Fountain outside Charles V Palace

Duomo, Bishop's Palace & seminary
Bell tower
2nd century amphitheater
Lecce's cathedral was built in the 12th century. Several hundred years later, the Bishop's Palace, a seminary and a tower over 200 feet high were added.  It was in this square that the townspeople would gather during an attack because there was only one narrow entrance, easy to defend.  

In 1901, construction workers discovered a 2nd century amphitheater underneath the main piazza.

Enticed by the pictures, we moved on to a resort in Otranto.  While the grounds and sea were gorgeous, the rooms were the worst we have ever been in.  Small, dark and dingy. Fortunately, we were able to cut our stay from 5 days to 2 and extended our stay in the next town, Castellaneta Marina on the Ionian Sea.  It was like going from hell to heaven.  One of the perks of traveling in the shoulder or off season is that you often receive an upgrade. 
Kalidria pool
Kalidria Hotel and grounds

At Kalidria Thalasso Spa Resort, we were upgraded to a suite with a large living room and balcony. 

This is our last stop in the province of Puglia.  Now we drive across the country -- what would be the arch of the boot -- to the west coast of Italy.  


Tuesday, September 9, 2014


Gate to old town Termoli
Tower of original castle
Fishing cabin and nets Termoli
View from our balcony - beach & old town

Termoli Basilica
Termoli is a small city on the Adriatic coast that is known for its old town as well as nice beaches and clear, blue water.  It is a popular summer destination for Italians.  Few outsiders know of Termoli or come here so we were a rarity.  When Ron went for a haircut, they were anxious to know how we got there. 

Our hotel was nestled between the old town and the beach; our balcony overlooked both.  The old town is mostly residential with a very simple but beautiful cathedral in the middle.  Built in the 12 – 13th centuries, it was restored to its original appearance.  A wall surrounds the old town and rising from a corner right next to our hotel is the tower of a castle that was originally part of a wide fortification.
Rainy days in Vieste
Sea caves Vieste on a rare sunny afternoon

Jutting out from the spur of the boot of Italy is the Gargano promontory.  It has about 110 miles of coastline with sandy beaches, limestone cliffs and sea caves. At one time this piece of land was connected to Croatia.  Today much of it is part of a 30,000 acre national park.  We stayed at a beach resort just outside the small city of Vieste. Unfortunately, the rain caught up with us.  We arrived in pouring rain and had several days of it.  This has been an unusually wet summer for much of Europe.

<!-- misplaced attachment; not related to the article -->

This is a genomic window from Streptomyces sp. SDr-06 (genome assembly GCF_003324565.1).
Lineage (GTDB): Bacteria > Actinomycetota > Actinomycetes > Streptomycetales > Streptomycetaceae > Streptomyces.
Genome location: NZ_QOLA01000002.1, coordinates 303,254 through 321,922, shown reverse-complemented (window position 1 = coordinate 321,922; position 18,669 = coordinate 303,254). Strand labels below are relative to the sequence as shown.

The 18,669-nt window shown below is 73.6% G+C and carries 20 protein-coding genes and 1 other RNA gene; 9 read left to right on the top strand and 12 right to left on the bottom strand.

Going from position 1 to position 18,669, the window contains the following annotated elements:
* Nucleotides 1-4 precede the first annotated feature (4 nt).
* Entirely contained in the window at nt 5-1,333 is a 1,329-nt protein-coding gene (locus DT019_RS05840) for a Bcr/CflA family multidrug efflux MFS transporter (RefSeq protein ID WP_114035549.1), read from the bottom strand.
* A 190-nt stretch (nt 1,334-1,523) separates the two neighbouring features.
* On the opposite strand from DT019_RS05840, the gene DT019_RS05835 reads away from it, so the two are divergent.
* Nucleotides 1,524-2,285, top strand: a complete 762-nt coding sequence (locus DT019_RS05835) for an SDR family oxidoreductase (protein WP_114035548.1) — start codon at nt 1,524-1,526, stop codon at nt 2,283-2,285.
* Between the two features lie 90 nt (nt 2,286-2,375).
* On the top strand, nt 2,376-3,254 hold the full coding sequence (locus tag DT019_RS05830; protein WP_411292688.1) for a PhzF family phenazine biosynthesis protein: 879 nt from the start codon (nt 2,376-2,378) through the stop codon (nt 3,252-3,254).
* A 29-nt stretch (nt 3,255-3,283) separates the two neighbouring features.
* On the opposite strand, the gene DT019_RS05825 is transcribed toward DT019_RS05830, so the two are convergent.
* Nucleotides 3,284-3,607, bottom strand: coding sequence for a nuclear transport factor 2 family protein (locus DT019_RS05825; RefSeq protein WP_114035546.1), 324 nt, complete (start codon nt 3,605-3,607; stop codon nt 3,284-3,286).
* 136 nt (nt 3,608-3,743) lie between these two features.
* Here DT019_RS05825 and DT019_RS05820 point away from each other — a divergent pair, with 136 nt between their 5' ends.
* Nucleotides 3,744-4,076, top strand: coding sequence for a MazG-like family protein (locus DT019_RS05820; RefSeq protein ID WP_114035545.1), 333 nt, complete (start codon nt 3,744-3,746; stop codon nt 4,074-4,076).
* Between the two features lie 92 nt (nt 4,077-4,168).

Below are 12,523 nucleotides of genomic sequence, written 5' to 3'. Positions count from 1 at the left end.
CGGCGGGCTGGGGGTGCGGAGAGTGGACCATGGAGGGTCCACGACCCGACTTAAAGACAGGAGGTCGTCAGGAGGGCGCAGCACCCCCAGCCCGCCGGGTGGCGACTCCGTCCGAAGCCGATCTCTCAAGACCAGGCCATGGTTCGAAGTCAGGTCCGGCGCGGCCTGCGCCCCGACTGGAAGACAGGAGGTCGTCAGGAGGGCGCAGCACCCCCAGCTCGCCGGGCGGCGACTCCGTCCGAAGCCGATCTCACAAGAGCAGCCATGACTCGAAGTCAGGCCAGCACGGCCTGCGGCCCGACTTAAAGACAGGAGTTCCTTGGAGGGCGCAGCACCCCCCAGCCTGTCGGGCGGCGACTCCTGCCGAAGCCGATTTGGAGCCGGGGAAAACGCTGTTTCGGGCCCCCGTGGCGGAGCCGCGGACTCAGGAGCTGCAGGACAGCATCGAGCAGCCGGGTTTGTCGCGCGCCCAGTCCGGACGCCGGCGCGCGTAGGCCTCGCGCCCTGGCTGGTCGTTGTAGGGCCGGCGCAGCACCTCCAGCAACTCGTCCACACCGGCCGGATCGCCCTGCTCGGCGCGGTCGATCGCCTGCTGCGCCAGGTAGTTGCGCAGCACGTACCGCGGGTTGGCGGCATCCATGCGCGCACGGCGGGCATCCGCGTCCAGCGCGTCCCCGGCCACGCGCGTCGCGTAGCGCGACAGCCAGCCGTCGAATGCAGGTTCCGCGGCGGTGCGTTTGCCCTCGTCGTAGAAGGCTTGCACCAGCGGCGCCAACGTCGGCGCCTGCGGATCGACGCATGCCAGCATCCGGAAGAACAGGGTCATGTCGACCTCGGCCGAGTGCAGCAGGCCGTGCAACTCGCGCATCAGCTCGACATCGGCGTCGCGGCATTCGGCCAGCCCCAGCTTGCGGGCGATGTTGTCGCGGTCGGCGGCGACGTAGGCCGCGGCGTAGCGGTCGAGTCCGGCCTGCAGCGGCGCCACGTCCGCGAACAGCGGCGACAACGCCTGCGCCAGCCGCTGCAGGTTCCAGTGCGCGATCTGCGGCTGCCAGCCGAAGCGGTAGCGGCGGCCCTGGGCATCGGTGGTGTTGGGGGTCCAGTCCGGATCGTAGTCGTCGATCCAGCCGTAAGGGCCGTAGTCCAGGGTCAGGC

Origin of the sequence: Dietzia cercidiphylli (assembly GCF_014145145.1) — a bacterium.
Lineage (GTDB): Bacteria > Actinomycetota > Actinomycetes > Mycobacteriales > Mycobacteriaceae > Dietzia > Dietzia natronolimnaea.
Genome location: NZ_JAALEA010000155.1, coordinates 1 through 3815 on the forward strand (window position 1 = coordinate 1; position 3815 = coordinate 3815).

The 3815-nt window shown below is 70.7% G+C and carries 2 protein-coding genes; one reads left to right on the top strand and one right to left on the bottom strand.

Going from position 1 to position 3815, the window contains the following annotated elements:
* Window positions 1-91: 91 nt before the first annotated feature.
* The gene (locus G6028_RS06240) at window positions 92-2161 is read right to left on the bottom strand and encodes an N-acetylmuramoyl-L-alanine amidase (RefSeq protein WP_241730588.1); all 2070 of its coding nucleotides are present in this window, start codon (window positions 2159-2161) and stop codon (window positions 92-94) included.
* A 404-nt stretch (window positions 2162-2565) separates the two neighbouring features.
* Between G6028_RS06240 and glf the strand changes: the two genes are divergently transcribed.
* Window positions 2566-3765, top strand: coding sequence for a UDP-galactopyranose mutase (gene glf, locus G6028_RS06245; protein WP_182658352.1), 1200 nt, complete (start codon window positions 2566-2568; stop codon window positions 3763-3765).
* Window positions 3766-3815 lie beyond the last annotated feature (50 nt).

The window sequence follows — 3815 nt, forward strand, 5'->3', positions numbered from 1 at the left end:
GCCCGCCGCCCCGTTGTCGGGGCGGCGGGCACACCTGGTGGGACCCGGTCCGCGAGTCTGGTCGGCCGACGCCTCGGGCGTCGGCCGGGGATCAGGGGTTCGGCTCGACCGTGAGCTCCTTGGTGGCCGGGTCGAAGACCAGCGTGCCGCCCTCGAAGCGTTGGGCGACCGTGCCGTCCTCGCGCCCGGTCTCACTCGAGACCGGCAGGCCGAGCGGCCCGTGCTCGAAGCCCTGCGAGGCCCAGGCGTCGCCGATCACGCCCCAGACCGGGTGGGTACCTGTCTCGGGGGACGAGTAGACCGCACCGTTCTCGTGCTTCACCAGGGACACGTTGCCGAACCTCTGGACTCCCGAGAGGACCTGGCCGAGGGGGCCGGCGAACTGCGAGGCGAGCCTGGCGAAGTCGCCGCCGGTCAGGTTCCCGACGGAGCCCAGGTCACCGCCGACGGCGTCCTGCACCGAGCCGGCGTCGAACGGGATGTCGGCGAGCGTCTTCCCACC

We had three lovely days in the beautiful town of Trani. At one time, Trani was a primary trading point for wine, fruit and grain and its port was the most important one on the Adriatic Sea. 
Trani's Cathedral
Interior of the cathedral: simplicity & double columns 
The old town winds around the large, protected harbor. Countless narrow, cobblestone streets veer away from the water.  Many of the buildings have been restored and the local stone has a pearl-like glitter in the sun - no doubt giving rise to Trani's nickname "Pearl of the Adriatic." 

As was the case in Termoli, the cathedral reflects its original design which is very simple and pristine -- no statues or stations of the cross.  Across from the cathedral is a massive castle built by Frederick II.  The city 
The cathedral is perched between the sea and the port

Local fishermen at the port Trani
reached its peak of wealth and prosperity under his rule in the 13th century.  He was one of the most powerful Roman emperors of the Middle Ages reigning from 1194-1250.  A man of great intelligence, culture and ability, historians consider him the first modern ruler.

Puglia is the name of this province in the southeast section of Italy, and the strip of land that is known as the heel runs between the Adriatic and Ionian Seas.  The area has an interesting mix of Greek and Turkish flavors aside from Italian as it was invaded by those countries and more over the ages.   

The interior of Puglia is mostly farmland with endless olive groves that produce 80% of Italy’s olive oil.  80% of Europe’s pasta is produced here.  The towns are quaint with white washed buildings.  The coast line is jagged with powder blue water and sandy beaches.   

Ron beside the entrance to Trani's harbor